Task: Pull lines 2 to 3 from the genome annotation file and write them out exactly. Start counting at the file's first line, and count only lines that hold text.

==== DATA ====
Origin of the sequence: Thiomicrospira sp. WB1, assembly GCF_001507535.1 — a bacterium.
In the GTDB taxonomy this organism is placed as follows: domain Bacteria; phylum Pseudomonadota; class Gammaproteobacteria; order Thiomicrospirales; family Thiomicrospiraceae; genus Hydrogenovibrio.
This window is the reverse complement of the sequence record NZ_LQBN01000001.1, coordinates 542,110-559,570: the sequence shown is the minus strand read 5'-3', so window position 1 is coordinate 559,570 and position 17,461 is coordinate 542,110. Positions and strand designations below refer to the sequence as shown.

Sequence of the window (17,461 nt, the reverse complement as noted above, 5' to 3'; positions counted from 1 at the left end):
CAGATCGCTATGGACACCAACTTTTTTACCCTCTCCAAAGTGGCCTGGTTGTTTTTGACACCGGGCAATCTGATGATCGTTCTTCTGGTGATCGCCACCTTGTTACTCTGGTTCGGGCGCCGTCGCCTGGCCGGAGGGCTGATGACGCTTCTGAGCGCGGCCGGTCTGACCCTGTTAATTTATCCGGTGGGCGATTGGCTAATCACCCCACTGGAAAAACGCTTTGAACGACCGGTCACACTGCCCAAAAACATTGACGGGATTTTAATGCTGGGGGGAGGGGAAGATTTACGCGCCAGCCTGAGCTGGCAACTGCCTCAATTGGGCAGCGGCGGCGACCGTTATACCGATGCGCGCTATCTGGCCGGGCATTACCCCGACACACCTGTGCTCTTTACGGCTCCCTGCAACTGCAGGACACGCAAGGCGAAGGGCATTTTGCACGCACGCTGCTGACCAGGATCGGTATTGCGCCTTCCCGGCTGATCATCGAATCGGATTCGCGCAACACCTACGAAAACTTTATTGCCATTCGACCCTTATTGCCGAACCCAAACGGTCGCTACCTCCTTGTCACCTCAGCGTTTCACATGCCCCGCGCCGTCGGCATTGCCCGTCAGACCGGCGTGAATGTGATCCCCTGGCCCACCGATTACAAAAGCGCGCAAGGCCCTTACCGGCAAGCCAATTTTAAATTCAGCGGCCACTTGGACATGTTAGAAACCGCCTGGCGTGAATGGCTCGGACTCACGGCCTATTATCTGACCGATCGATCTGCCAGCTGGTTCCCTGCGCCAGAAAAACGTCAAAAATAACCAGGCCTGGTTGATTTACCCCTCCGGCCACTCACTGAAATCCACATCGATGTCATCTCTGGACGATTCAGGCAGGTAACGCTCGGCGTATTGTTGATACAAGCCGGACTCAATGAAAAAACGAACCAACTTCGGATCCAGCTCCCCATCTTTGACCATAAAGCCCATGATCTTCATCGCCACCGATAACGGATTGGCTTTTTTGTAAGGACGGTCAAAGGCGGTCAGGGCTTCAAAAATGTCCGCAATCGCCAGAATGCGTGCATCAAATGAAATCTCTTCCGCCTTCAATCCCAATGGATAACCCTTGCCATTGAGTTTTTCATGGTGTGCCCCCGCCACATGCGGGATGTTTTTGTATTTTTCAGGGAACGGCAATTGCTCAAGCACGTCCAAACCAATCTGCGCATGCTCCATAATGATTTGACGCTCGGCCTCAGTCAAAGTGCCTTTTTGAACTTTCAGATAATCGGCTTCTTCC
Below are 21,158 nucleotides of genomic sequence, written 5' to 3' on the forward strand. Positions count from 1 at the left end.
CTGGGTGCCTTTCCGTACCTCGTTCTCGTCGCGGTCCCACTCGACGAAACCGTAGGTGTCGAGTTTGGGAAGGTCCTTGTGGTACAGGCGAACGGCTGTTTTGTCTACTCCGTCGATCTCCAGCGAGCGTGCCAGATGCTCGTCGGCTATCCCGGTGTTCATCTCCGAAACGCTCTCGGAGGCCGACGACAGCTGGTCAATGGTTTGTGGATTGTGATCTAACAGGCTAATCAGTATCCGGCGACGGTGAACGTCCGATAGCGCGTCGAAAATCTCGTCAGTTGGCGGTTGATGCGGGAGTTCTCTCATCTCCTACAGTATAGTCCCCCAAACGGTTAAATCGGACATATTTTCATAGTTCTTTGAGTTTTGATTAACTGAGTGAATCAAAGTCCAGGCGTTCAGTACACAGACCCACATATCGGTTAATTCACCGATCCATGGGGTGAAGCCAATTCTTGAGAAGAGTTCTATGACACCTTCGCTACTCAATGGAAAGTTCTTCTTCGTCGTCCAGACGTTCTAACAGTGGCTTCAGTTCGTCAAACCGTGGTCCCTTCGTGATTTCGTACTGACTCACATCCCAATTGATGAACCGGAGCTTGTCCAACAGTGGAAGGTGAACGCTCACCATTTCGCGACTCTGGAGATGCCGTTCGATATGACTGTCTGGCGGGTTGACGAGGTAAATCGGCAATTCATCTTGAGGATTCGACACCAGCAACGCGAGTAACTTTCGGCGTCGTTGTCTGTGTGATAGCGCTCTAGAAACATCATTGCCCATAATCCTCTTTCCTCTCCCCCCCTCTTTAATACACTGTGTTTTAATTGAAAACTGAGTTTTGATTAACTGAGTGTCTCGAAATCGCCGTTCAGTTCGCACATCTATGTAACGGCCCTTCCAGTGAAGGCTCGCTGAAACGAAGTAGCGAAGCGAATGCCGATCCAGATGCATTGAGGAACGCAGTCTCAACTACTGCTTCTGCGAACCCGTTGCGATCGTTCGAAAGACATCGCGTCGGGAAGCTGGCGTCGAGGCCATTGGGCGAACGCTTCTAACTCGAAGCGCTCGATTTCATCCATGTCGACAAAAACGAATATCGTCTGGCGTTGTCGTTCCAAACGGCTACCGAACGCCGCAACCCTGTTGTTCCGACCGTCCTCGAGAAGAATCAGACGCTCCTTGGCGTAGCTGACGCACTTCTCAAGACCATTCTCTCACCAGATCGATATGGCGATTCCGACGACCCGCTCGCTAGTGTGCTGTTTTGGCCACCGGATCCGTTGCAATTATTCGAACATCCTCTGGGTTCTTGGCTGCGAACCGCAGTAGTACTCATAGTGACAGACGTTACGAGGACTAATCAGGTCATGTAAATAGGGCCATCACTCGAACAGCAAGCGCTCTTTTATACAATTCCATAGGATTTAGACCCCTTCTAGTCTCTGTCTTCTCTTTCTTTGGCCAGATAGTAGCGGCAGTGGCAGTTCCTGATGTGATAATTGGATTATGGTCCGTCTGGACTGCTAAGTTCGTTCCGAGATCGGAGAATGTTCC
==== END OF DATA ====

In the GTDB taxonomy this organism is placed as follows: domain Bacteria; phylum Pseudomonadota; class Gammaproteobacteria; order Thiomicrospirales; family Thiomicrospiraceae; genus Hydrogenovibrio.
This window is the reverse complement of the sequence record NZ_LQBN01000001.1, coordinates 542,110-559,570: the sequence shown is the minus strand read 5'-3', so window position 1 is coordinate 559,570 and position 17,461 is coordinate 542,110. Positions and strand designations below refer to the sequence as shown.